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How to Prep Your AC for Cold Weather

December 9, 2019
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Anyone who’s spent time in the Tampa Bay area knows it does get cold here. Sure, the rest of the country may laugh when we’re shivering at 65 and they’re in the minus range but our pain is real. Winter is also the time when we get to shut one of our hardest working home mechanics down for at least a few weeks.

Before you do that, there are a few things you should know. The following checklist will help you prep your AC for Florida’s short winter and ensure it works as well in the spring when you turn it back on as it did in the fall.

Winterize Your Florida Air Conditioner

  • Get your unit serviced by an AC technician. You want peace of mind over the winter that your system was in good working condition. If you’ve been putting off an upgrade, the fall or early winter is an ideal time to replace your AC. Not only is downtime not a big deal but you might find some good prices this time of year.
  • Clean your AC. Hose it off to remove bird droppings, dog urine, small creatures, and other things that make their way into our units down here. Pick up any twigs and clear away things that have grown up around the unit. You need the ventilation around it so make sure it’s free from high grass, weeds, and plants.
  • Examine the condition of the coils from the outside. If you have a dog, it’s not uncommon for the dog urine to have a caustic effect on the unit.
  • Replace your air filter. You should be doing this regularly anyway, based on the manufacturer’s suggestion, but a change of season is also a good reminder to do it, particularly because of fall’s dust and allergens that can be sucked up into it causing the system to run less efficiently.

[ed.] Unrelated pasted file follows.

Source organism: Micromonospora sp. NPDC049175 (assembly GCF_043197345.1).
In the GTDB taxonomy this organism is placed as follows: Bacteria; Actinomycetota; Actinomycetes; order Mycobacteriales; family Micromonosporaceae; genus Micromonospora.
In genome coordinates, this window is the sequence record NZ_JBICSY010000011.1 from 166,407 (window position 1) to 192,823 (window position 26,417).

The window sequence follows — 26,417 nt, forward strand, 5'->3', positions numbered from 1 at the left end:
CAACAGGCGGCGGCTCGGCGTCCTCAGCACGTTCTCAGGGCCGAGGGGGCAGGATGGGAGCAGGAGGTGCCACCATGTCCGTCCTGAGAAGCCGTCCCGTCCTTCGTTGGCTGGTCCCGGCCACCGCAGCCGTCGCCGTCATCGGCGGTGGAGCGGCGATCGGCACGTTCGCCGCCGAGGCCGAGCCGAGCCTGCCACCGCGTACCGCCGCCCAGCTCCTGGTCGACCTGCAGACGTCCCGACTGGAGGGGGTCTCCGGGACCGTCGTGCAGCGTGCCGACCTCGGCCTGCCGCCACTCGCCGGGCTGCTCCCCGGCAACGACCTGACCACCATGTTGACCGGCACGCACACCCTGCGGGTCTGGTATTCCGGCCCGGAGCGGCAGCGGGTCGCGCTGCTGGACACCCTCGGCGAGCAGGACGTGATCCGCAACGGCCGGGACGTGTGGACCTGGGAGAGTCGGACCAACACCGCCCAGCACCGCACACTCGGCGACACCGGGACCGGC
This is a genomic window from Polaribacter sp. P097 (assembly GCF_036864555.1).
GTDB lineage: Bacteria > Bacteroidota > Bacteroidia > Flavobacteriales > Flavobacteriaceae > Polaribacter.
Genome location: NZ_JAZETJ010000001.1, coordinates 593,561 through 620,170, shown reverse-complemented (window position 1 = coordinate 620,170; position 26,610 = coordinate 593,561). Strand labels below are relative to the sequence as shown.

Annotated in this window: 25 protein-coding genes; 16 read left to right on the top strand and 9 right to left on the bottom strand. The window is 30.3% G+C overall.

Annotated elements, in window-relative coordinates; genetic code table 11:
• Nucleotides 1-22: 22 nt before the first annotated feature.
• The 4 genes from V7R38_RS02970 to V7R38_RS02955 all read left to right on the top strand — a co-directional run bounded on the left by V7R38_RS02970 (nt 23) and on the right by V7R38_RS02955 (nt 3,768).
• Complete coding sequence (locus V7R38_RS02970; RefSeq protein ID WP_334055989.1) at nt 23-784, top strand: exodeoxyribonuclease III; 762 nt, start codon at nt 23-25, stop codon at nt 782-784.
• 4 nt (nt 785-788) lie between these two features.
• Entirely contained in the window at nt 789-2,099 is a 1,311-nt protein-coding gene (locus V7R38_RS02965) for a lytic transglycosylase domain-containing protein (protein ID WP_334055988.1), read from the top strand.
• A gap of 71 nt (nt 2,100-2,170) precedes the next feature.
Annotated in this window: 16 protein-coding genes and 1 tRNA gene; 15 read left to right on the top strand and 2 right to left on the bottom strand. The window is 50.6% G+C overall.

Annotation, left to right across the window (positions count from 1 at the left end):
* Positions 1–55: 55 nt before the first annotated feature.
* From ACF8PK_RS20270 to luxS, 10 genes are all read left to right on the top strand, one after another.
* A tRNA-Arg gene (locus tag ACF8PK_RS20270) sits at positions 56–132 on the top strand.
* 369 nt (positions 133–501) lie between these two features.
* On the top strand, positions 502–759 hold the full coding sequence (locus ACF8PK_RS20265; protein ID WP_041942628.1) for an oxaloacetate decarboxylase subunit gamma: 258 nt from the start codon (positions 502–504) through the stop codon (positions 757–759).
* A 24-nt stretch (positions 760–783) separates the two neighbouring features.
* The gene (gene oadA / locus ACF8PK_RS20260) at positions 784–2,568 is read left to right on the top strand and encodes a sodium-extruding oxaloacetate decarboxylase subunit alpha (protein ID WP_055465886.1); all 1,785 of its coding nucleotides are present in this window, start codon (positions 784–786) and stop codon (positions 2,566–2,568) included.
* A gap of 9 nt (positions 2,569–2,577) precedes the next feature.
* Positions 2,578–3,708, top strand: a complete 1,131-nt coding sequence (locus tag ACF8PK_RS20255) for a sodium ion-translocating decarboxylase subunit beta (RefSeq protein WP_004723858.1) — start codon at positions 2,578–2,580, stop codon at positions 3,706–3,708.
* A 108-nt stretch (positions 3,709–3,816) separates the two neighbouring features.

• Check the condition of the AC unit. Look for cracks, pipes that aren’t connected, and drains that are clogged. You needn’t be an AC technician to be able to see a problem. With the heavy rains, winds, and hurricanes in Florida, things can become disconnected or cracked without us realizing it.
  • Cover the AC and use foam insulation to cover pipes. This is not necessary except in extreme cold. Just for clarification, extreme cold is not 40 degrees. We suggest covering at temps closer to 20 and below. It could happen in the Tampa Bay area, although chances are you’re going to need the blanket more than your AC will.
  • Check your AC every week or so for twigs and other debris that blows in as well as creatures that could be looking for a home when it gets chilly. Keep the unit clutter free and it should start fine come spring.
  • Cover the AC and use foam insulation to cover pipes. This is not necessary except in extreme cold. Just for clarification, extreme cold is not 40 degrees. We suggest covering at temps closer to 20 and below. It could happen in the Tampa Bay area, although chances are you’re going to need the blanket more than your AC will.
  • Check your AC every week or so for twigs and other debris that blows in as well as creatures that could be looking for a home when it gets chilly. Keep the unit clutter free and it should start fine come spring.

Another thing you may want to do while you’re prepping your AC for some well-deserved rest is fire up your heater to make sure it’s running efficiently. It’s better to know you have an issue now than to wait until you’re freezing at 4 a.m. in January.

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